Review – Mike Birbiglia, My Girlfriend's Boyfriend
Soho Theatre's risk with giving a two-week run to relative unknown US comic Mike Birbiglia has paid off, says Will Gore
Soho Theatre has made a brave move by booking American stand-up Mike Birbiglia for a two-week run in its main house. While his storytelling shows have packed them in Off Broadway and been nominated for a number of US awards, Birbiglia, as he readily admits, is not exactly a household name this side of the Atlantic.
He’s been waiting for us to call apparently, and it’s a good job that someone finally got through. Any fears that Birbiglia might be performing My Girlfriend’s Boyfriend to half-empty houses during his debut London run will almost certainly prove unfounded. Word will be getting out now about this very funny show.
With the amount of exposure comics get these days it’s a refreshing experience to see a performer without it being accompanied by the memory of an execrable panel show performance, and the Birbiglia’s experience is more refreshing than 12 cans of Lilt.
After a nice intro about mobile phones and call centres, technical problems threatened to stymie proceedings before they even got started, but Birbiglia’s expert handling of the situation, ditching the faulty mic and taking the snap decision to “shout my way through the show” instead, sent out the message that for the coming hour we were in safe hands.
In My Girlfriend’s Boyfriend, Birbiglia tells the story of his burgeoning relationship with his best mate’s colleague, intercut with various tales of romantic woe drawn from his adolescence. Perhaps it’s not the most original ground to cover and there are the odd “difference between men and women” digressions, but Birbiglia has taken some familiar tropes and comes up with something joyous.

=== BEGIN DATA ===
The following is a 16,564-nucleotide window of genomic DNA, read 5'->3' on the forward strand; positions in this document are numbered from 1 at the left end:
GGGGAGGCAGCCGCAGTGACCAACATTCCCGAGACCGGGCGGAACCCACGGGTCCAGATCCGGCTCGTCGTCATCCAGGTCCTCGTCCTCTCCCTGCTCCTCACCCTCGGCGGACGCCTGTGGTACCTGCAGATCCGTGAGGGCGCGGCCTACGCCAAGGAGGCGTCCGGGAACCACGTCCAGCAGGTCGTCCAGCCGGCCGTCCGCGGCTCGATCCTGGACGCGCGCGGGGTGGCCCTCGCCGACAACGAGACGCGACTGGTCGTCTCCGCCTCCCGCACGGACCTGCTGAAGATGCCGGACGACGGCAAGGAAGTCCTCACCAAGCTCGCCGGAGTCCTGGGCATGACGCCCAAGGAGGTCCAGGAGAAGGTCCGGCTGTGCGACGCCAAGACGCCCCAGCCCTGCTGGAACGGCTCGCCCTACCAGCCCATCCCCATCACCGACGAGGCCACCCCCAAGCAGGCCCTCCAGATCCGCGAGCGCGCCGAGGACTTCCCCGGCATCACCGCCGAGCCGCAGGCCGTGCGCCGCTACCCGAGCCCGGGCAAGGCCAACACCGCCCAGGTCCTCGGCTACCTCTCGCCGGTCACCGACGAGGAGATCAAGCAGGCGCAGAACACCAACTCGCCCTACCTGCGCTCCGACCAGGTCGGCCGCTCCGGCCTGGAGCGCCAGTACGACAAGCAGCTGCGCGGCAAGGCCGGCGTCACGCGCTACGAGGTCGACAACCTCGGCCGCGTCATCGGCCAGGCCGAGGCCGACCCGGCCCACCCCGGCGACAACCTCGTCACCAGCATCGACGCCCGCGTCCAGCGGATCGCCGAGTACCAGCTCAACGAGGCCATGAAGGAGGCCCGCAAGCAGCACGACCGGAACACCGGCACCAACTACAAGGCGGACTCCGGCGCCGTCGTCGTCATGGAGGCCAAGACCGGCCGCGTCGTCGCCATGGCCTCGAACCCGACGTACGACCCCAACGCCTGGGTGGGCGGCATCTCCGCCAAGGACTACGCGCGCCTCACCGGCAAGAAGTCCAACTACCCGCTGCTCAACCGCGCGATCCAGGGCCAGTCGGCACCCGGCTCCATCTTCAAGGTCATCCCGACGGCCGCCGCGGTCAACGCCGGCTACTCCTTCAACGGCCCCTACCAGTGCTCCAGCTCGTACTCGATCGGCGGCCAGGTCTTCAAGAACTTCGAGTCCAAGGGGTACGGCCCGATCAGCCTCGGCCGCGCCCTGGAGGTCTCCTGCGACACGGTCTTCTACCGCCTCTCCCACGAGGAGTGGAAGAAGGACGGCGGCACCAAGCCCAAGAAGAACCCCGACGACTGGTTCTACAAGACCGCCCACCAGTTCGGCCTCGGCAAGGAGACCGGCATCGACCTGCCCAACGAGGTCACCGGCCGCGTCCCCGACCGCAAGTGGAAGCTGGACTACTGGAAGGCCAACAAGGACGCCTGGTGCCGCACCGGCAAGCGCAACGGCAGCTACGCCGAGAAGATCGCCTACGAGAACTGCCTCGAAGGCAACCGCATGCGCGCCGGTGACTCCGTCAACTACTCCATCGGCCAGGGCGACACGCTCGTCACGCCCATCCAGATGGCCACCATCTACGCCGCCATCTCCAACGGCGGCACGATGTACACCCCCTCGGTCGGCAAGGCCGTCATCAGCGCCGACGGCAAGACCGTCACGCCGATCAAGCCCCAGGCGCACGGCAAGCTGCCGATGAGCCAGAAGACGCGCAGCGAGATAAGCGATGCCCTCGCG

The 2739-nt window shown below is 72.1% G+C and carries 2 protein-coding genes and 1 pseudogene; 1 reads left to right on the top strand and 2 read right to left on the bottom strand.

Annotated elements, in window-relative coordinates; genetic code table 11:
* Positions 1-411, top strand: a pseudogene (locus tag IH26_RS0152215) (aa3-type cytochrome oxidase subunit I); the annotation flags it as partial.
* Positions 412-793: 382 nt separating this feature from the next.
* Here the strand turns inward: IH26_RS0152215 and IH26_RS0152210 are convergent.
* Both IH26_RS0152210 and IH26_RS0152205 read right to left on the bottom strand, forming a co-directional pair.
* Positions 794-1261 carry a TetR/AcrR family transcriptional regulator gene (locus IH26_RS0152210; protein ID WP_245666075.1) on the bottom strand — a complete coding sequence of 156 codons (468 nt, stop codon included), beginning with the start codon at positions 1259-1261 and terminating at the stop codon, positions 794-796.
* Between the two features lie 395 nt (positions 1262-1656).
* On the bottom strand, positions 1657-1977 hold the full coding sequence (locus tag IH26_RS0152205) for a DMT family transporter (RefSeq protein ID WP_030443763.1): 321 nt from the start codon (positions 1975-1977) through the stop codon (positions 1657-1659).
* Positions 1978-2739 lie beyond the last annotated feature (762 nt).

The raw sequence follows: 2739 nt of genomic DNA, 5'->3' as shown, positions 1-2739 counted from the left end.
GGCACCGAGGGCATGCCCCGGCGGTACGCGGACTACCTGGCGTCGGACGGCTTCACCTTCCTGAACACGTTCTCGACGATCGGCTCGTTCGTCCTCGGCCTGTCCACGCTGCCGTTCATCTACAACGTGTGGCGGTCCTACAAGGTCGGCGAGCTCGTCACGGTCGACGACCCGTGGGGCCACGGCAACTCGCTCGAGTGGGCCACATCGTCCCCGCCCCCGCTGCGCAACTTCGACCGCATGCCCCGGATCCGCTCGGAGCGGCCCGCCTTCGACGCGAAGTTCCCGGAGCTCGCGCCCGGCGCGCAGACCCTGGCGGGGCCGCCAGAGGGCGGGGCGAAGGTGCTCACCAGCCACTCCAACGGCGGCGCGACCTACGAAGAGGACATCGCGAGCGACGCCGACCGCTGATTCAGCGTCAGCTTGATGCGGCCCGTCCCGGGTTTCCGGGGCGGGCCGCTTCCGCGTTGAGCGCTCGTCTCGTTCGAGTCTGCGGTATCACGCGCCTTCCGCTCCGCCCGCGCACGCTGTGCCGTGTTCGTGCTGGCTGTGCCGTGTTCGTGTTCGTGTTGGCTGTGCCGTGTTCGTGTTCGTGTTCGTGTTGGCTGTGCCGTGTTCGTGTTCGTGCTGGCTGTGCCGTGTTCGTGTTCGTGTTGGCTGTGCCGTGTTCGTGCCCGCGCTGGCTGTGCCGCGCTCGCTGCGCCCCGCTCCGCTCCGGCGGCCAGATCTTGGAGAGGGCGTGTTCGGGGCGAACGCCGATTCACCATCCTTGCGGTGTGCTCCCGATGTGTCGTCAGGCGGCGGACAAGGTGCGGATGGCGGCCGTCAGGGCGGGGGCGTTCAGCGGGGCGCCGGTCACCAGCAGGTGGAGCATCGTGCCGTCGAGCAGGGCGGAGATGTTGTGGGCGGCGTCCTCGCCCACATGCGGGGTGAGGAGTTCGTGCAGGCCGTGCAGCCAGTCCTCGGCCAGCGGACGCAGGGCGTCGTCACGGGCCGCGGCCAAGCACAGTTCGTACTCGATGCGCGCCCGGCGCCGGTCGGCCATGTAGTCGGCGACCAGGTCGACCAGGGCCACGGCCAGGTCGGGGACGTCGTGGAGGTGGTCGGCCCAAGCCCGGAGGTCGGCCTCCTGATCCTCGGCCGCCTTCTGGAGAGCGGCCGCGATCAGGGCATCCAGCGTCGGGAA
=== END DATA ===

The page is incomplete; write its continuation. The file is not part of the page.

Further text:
He’s unpretentious (the dodgy mic moment gets the audience onside straight away), and he peddles a nice line in self-deprecation (“I have the physique of a strong independent woman”). Yet his somewhat slackerish persona belies an expert ability as a storyteller.
He’s a consummate physical performer and his script is perfectly crafted, with quality one-liners keeping the laughs coming and the pace up. He also teases plenty of funny stuff from his longer routines about taking a date on a vomit-inducing fun fair ride, slow dancing to Led Zeppelin and the ground rules given to him by his first girlfriend (he wasn’t allowed to tell anyone they were going out, for example).
As is often the case with storytelling comedy, the tale is underpinned by moments of serious reflection. Birbiglia and his best friend had sworn themselves, and others, off marriage, and My Girlfriend’s Boyfriend charts a kind of coming of age. The danger of this kind of show is that the material can veer into sub-Kitson whimsy, but Birbiglia strikes an excellent balance. His tale has moments that genuinely warm the heart, but the next gag is never too far away.